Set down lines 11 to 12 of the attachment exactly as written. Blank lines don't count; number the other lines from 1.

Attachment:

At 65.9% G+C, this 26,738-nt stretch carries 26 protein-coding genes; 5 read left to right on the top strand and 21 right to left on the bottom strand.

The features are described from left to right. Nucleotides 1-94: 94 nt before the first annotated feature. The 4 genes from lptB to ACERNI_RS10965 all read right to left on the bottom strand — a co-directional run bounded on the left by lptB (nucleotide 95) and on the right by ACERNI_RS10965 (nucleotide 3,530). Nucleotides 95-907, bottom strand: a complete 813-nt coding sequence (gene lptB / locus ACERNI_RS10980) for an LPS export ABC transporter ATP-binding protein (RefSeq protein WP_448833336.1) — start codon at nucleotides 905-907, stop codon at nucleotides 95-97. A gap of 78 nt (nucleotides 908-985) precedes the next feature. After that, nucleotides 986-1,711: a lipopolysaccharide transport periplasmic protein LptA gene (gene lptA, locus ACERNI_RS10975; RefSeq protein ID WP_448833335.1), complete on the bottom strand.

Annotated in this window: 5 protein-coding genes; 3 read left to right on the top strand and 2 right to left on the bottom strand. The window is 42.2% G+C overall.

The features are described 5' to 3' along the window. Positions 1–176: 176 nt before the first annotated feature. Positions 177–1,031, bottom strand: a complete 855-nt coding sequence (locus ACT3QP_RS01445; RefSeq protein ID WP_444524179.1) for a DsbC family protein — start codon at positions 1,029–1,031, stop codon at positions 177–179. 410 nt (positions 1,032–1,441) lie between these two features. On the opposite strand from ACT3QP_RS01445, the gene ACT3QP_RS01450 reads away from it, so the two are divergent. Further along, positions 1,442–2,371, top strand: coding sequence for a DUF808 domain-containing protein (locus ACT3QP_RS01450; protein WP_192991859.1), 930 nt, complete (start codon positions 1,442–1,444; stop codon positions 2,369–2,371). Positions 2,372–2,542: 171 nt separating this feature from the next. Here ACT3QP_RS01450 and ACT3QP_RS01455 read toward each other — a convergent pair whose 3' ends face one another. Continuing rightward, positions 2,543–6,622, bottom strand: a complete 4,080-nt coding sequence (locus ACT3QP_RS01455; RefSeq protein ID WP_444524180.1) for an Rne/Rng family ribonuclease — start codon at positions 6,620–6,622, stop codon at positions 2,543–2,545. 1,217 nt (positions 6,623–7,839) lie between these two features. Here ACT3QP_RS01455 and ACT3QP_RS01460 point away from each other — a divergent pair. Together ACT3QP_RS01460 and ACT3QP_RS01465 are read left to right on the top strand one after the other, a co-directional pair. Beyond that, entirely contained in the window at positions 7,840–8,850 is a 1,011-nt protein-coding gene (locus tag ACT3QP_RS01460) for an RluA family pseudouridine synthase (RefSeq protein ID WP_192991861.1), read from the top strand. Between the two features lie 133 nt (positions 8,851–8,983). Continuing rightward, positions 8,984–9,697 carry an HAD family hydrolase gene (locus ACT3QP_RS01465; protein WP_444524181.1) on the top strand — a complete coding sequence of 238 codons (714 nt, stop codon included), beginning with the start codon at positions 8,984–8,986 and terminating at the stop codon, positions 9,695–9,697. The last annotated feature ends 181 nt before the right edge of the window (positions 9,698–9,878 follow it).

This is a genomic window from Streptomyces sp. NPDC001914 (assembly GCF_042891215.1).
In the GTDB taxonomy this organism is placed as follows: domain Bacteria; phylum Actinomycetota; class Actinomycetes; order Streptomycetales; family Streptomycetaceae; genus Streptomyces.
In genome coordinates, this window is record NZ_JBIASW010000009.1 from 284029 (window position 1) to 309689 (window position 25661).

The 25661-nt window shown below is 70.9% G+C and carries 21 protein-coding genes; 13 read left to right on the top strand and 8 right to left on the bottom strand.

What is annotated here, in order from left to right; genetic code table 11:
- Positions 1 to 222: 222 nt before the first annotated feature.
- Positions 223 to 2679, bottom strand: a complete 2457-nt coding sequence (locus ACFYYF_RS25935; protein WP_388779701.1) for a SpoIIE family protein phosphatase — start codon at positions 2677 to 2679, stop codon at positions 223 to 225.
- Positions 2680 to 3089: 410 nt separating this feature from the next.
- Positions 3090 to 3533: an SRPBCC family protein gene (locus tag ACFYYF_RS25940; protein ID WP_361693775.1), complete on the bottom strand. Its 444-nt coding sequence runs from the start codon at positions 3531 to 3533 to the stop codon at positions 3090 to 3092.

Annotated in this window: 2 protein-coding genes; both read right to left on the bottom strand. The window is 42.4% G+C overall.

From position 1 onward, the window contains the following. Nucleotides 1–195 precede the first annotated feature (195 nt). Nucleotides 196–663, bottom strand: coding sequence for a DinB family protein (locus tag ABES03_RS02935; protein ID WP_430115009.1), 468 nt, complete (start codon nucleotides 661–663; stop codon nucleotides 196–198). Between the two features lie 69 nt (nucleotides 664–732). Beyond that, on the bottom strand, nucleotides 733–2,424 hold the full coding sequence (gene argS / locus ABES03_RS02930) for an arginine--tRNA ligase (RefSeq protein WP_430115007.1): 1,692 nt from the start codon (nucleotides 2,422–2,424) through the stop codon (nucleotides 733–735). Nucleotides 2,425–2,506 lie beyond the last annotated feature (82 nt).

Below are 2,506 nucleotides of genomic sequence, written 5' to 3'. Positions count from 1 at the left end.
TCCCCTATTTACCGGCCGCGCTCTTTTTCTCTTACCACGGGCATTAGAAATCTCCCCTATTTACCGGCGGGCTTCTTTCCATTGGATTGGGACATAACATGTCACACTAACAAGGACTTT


- Positions 223 to 2679, bottom strand: a complete 2457-nt coding sequence (locus ACFYYF_RS25935; protein WP_388779701.1) for a SpoIIE family protein phosphatase — start codon at positions 2677 to 2679, stop codon at positions 223 to 225.
- Positions 2680 to 3089: 410 nt separating this feature from the next.